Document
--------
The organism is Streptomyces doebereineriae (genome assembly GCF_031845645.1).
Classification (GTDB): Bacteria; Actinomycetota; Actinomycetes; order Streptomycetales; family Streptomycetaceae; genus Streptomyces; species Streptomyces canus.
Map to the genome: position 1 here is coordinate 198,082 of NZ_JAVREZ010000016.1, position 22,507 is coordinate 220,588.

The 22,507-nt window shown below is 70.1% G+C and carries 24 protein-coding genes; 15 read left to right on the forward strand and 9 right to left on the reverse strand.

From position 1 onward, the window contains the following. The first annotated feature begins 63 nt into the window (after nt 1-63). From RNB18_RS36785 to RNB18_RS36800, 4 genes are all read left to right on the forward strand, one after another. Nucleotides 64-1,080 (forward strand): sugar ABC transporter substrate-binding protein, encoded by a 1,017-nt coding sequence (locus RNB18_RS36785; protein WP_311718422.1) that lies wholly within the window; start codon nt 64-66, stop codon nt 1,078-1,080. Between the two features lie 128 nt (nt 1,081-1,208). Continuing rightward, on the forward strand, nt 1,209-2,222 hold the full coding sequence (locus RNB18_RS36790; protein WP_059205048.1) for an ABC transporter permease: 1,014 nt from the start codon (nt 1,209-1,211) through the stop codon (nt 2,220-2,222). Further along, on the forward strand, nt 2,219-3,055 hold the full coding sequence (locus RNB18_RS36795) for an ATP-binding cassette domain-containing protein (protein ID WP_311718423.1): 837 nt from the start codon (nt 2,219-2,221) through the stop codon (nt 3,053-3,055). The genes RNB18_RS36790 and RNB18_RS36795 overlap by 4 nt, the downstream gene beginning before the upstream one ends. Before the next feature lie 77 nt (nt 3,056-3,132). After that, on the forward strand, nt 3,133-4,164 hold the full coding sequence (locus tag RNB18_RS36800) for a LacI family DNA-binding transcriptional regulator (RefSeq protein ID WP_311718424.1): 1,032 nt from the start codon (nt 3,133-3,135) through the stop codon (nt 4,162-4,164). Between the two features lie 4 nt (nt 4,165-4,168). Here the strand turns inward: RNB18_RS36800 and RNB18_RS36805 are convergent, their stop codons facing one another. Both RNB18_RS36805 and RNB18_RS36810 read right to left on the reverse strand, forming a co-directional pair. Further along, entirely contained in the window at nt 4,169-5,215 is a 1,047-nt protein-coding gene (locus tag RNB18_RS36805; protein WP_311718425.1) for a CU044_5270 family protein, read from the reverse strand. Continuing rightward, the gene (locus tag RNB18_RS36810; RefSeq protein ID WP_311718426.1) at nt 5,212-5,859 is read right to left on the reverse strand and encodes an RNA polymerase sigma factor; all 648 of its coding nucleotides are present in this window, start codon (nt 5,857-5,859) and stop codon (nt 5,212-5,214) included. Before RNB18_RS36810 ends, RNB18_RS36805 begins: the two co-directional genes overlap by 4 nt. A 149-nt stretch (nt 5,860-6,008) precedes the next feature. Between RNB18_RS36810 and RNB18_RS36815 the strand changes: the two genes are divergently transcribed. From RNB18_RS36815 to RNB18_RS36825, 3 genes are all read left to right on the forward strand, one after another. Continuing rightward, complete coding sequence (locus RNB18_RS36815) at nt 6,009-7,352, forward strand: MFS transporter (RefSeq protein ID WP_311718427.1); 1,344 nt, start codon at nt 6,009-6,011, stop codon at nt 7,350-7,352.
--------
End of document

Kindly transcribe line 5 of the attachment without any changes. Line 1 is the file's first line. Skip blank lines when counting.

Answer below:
From position 1 onward, the window contains the following. The first annotated feature begins 63 nt into the window (after nt 1-63). From RNB18_RS36785 to RNB18_RS36800, 4 genes are all read left to right on the forward strand, one after another. Nucleotides 64-1,080 (forward strand): sugar ABC transporter substrate-binding protein, encoded by a 1,017-nt coding sequence (locus RNB18_RS36785; protein WP_311718422.1) that lies wholly within the window; start codon nt 64-66, stop codon nt 1,078-1,080. Between the two features lie 128 nt (nt 1,081-1,208). Continuing rightward, on the forward strand, nt 1,209-2,222 hold the full coding sequence (locus RNB18_RS36790; protein WP_059205048.1) for an ABC transporter permease: 1,014 nt from the start codon (nt 1,209-1,211) through the stop codon (nt 2,220-2,222). Further along, on the forward strand, nt 2,219-3,055 hold the full coding sequence (locus RNB18_RS36795) for an ATP-binding cassette domain-containing protein (protein ID WP_311718423.1): 837 nt from the start codon (nt 2,219-2,221) through the stop codon (nt 3,053-3,055). The genes RNB18_RS36790 and RNB18_RS36795 overlap by 4 nt, the downstream gene beginning before the upstream one ends. Before the next feature lie 77 nt (nt 3,056-3,132). After that, on the forward strand, nt 3,133-4,164 hold the full coding sequence (locus tag RNB18_RS36800) for a LacI family DNA-binding transcriptional regulator (RefSeq protein ID WP_311718424.1): 1,032 nt from the start codon (nt 3,133-3,135) through the stop codon (nt 4,162-4,164). Between the two features lie 4 nt (nt 4,165-4,168). Here the strand turns inward: RNB18_RS36800 and RNB18_RS36805 are convergent, their stop codons facing one another. Both RNB18_RS36805 and RNB18_RS36810 read right to left on the reverse strand, forming a co-directional pair. Further along, entirely contained in the window at nt 4,169-5,215 is a 1,047-nt protein-coding gene (locus tag RNB18_RS36805; protein WP_311718425.1) for a CU044_5270 family protein, read from the reverse strand. Continuing rightward, the gene (locus tag RNB18_RS36810; RefSeq protein ID WP_311718426.1) at nt 5,212-5,859 is read right to left on the reverse strand and encodes an RNA polymerase sigma factor; all 648 of its coding nucleotides are present in this window, start codon (nt 5,857-5,859) and stop codon (nt 5,212-5,214) included. Before RNB18_RS36810 ends, RNB18_RS36805 begins: the two co-directional genes overlap by 4 nt. A 149-nt stretch (nt 5,860-6,008) precedes the next feature. Between RNB18_RS36810 and RNB18_RS36815 the strand changes: the two genes are divergently transcribed. From RNB18_RS36815 to RNB18_RS36825, 3 genes are all read left to right on the forward strand, one after another. Continuing rightward, complete coding sequence (locus RNB18_RS36815) at nt 6,009-7,352, forward strand: MFS transporter (RefSeq protein ID WP_311718427.1); 1,344 nt, start codon at nt 6,009-6,011, stop codon at nt 7,350-7,352.